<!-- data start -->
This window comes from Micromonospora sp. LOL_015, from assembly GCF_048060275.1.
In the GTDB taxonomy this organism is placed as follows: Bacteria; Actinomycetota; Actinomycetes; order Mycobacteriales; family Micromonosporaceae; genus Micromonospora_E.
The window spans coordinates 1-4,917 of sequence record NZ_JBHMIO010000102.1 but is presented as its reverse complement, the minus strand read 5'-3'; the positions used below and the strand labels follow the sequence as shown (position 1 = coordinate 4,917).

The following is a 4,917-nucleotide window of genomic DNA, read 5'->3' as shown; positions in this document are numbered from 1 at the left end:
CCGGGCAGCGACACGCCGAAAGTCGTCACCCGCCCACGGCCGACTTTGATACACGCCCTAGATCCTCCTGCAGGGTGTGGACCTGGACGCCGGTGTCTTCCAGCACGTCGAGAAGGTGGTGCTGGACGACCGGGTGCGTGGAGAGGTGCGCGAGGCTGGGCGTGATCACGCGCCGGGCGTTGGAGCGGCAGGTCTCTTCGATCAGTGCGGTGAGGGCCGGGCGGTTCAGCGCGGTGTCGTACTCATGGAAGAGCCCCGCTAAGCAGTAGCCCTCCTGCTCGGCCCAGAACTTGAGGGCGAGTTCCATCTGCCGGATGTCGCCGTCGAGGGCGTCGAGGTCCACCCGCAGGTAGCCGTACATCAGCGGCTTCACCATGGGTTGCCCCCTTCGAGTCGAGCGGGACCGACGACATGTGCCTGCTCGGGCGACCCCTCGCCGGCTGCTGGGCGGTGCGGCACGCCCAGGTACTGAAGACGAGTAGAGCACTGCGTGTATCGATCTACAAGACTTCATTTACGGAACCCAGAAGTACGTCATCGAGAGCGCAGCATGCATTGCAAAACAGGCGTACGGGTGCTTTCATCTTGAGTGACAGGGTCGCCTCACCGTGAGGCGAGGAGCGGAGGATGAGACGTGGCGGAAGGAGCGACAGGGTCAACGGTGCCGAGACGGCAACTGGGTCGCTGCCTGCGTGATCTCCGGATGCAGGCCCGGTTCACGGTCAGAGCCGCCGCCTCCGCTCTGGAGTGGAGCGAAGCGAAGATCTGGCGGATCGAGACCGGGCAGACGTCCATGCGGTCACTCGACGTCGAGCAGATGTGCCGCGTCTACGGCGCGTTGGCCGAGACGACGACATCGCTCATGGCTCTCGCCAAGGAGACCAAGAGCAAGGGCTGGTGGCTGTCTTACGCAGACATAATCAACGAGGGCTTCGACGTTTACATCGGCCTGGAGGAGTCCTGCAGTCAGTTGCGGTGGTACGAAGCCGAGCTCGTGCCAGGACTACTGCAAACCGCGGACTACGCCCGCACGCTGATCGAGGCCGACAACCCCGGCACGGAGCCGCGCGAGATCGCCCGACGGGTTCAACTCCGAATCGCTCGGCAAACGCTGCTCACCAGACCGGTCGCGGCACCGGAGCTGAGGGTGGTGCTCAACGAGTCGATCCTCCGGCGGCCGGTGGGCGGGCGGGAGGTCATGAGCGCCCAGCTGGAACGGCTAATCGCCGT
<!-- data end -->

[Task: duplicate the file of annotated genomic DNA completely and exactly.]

This window comes from Micromonospora sp. LOL_015, from assembly GCF_048060275.1.
In the GTDB taxonomy this organism is placed as follows: Bacteria; Actinomycetota; Actinomycetes; order Mycobacteriales; family Micromonosporaceae; genus Micromonospora_E.
The window spans coordinates 1-4,917 of sequence record NZ_JBHMIO010000102.1 but is presented as its reverse complement, the minus strand read 5'-3'; the positions used below and the strand labels follow the sequence as shown (position 1 = coordinate 4,917).

The following is a 4,917-nucleotide window of genomic DNA, read 5'->3' as shown; positions in this document are numbered from 1 at the left end:
CCGGGCAGCGACACGCCGAAAGTCGTCACCCGCCCACGGCCGACTTTGATACACGCCCTAGATCCTCCTGCAGGGTGTGGACCTGGACGCCGGTGTCTTCCAGCACGTCGAGAAGGTGGTGCTGGACGACCGGGTGCGTGGAGAGGTGCGCGAGGCTGGGCGTGATCACGCGCCGGGCGTTGGAGCGGCAGGTCTCTTCGATCAGTGCGGTGAGGGCCGGGCGGTTCAGCGCGGTGTCGTACTCATGGAAGAGCCCCGCTAAGCAGTAGCCCTCCTGCTCGGCCCAGAACTTGAGGGCGAGTTCCATCTGCCGGATGTCGCCGTCGAGGGCGTCGAGGTCCACCCGCAGGTAGCCGTACATCAGCGGCTTCACCATGGGTTGCCCCCTTCGAGTCGAGCGGGACCGACGACATGTGCCTGCTCGGGCGACCCCTCGCCGGCTGCTGGGCGGTGCGGCACGCCCAGGTACTGAAGACGAGTAGAGCACTGCGTGTATCGATCTACAAGACTTCATTTACGGAACCCAGAAGTACGTCATCGAGAGCGCAGCATGCATTGCAAAACAGGCGTACGGGTGCTTTCATCTTGAGTGACAGGGTCGCCTCACCGTGAGGCGAGGAGCGGAGGATGAGACGTGGCGGAAGGAGCGACAGGGTCAACGGTGCCGAGACGGCAACTGGGTCGCTGCCTGCGTGATCTCCGGATGCAGGCCCGGTTCACGGTCAGAGCCGCCGCCTCCGCTCTGGAGTGGAGCGAAGCGAAGATCTGGCGGATCGAGACCGGGCAGACGTCCATGCGGTCACTCGACGTCGAGCAGATGTGCCGCGTCTACGGCGCGTTGGCCGAGACGACGACATCGCTCATGGCTCTCGCCAAGGAGACCAAGAGCAAGGGCTGGTGGCTGTCTTACGCAGACATAATCAACGAGGGCTTCGACGTTTACATCGGCCTGGAGGAGTCCTGCAGTCAGTTGCGGTGGTACGAAGCCGAGCTCGTGCCAGGACTACTGCAAACCGCGGACTACGCCCGCACGCTGATCGAGGCCGACAACCCCGGCACGGAGCCGCGCGAGATCGCCCGACGGGTTCAACTCCGAATCGCTCGGCAAACGCTGCTCACCAGACCGGTCGCGGCACCGGAGCTGAGGGTGGTGCTCAACGAGTCGATCCTCCGGCGGCCGGTGGGCGGGCGGGAGGTCATGAGCGCCCAGCTGGAACGGCTAATCGCCGT